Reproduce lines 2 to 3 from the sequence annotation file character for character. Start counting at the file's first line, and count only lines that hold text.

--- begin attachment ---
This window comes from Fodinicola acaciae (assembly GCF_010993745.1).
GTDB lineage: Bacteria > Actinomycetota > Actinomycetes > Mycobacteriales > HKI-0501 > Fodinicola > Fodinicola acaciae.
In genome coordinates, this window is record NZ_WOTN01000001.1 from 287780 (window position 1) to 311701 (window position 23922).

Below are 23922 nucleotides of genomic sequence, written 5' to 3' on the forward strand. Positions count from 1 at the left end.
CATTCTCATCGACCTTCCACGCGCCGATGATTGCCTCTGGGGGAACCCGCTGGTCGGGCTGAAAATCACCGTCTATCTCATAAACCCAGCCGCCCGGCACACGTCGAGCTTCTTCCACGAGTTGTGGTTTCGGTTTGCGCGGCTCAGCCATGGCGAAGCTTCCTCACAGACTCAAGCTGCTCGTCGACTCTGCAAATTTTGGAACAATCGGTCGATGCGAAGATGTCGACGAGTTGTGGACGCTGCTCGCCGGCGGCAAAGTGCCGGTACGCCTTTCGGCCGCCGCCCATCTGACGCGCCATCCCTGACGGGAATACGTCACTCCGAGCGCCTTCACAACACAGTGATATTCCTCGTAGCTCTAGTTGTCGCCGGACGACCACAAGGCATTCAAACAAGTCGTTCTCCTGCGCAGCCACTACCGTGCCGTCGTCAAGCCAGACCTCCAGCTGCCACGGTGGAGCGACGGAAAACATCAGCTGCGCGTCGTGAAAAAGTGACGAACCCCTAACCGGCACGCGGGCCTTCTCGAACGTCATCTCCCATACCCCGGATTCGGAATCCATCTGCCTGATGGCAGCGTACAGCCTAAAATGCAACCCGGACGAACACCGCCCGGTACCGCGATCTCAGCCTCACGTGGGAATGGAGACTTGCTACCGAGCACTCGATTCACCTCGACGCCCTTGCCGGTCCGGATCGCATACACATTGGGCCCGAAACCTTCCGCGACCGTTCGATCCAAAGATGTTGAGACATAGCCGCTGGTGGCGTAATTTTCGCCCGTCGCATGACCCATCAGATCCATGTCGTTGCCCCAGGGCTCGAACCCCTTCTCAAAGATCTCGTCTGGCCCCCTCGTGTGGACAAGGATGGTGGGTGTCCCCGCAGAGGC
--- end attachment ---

GTDB lineage: Bacteria > Actinomycetota > Actinomycetes > Mycobacteriales > HKI-0501 > Fodinicola > Fodinicola acaciae.
In genome coordinates, this window is record NZ_WOTN01000001.1 from 287780 (window position 1) to 311701 (window position 23922).